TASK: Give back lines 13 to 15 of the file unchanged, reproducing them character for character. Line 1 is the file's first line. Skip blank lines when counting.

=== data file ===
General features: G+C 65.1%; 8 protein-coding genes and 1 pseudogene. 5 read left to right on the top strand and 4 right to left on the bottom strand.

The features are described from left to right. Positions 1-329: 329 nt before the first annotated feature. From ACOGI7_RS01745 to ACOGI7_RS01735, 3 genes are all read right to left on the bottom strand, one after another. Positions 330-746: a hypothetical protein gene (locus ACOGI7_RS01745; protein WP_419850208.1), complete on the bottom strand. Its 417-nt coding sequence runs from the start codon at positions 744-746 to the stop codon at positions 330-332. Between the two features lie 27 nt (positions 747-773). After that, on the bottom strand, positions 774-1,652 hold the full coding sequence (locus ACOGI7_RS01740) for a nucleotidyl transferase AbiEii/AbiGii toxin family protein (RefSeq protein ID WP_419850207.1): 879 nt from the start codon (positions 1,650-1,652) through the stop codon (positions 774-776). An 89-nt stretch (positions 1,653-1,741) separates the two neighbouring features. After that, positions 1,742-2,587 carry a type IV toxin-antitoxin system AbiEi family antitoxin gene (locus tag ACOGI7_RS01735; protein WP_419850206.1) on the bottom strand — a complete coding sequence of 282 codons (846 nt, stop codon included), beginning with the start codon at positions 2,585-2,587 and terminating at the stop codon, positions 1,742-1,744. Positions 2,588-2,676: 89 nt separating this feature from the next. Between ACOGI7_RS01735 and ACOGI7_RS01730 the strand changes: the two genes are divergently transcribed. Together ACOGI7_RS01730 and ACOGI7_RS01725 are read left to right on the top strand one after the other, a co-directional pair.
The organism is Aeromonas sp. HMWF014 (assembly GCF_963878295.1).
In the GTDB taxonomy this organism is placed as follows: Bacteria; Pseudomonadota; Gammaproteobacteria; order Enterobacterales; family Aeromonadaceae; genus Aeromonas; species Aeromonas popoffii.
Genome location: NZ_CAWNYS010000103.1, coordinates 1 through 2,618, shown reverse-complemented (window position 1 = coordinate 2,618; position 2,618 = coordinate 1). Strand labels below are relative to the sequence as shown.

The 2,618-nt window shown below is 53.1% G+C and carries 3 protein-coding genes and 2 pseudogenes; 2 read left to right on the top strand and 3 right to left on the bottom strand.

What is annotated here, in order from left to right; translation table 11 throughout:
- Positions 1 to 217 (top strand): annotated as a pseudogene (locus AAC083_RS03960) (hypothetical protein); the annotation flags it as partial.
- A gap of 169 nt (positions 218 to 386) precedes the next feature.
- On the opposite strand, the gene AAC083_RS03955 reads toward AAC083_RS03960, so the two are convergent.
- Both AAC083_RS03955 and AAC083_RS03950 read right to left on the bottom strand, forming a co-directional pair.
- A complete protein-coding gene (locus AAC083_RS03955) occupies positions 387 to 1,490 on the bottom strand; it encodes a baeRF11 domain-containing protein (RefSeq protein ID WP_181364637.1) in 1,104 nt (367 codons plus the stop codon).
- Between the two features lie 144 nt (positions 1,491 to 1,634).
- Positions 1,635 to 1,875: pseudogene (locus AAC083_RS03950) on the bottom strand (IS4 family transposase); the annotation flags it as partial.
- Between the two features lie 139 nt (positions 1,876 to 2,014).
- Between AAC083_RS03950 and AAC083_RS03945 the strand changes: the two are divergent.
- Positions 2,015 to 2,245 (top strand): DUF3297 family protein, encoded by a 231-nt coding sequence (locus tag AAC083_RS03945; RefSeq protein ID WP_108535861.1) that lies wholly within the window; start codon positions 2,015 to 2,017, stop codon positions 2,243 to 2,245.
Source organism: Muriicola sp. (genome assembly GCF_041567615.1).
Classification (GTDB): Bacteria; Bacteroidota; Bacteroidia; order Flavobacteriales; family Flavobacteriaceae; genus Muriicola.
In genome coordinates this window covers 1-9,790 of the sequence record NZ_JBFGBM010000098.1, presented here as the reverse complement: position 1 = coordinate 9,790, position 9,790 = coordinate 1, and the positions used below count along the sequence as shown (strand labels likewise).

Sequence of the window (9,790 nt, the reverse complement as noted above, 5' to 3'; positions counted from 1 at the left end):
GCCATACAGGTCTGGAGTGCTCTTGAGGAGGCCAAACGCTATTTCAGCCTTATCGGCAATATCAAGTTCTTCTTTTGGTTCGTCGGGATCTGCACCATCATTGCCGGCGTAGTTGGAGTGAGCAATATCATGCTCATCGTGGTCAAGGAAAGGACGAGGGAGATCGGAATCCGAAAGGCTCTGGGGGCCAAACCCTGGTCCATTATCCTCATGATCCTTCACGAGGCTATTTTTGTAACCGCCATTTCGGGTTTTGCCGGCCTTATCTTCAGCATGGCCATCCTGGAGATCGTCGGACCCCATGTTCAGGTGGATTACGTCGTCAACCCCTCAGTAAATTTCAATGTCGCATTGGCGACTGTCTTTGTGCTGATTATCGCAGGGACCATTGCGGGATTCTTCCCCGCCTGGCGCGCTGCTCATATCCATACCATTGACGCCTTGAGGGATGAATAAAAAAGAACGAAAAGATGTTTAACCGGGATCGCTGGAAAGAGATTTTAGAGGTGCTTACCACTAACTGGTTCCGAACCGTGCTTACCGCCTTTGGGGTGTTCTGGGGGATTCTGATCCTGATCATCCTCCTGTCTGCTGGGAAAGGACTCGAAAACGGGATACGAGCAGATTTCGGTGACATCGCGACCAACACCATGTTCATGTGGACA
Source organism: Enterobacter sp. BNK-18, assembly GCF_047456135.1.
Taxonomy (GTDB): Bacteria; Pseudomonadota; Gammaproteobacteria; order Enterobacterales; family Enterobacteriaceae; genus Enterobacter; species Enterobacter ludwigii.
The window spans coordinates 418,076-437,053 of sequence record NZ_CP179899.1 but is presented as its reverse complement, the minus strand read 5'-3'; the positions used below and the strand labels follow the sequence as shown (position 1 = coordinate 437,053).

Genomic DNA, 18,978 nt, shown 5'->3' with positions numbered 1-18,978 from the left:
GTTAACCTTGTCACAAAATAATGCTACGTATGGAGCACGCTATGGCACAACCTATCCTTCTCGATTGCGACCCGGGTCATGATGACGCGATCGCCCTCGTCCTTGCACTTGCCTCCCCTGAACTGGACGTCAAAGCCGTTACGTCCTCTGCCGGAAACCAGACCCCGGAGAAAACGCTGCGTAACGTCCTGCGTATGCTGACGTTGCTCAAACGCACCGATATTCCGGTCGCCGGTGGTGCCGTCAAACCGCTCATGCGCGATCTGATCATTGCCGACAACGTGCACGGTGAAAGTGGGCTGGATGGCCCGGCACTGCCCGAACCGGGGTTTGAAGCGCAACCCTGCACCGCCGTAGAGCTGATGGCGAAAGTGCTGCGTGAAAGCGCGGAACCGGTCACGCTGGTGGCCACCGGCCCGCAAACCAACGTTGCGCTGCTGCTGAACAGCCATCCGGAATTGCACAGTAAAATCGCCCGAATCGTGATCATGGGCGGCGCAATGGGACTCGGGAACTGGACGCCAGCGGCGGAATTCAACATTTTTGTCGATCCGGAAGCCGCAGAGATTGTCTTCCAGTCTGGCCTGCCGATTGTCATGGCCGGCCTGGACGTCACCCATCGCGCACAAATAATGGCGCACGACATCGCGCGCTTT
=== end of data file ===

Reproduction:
- Between the two features lie 144 nt (positions 1,491 to 1,634).
- Positions 1,635 to 1,875: pseudogene (locus AAC083_RS03950) on the bottom strand (IS4 family transposase); the annotation flags it as partial.
- Between the two features lie 139 nt (positions 1,876 to 2,014).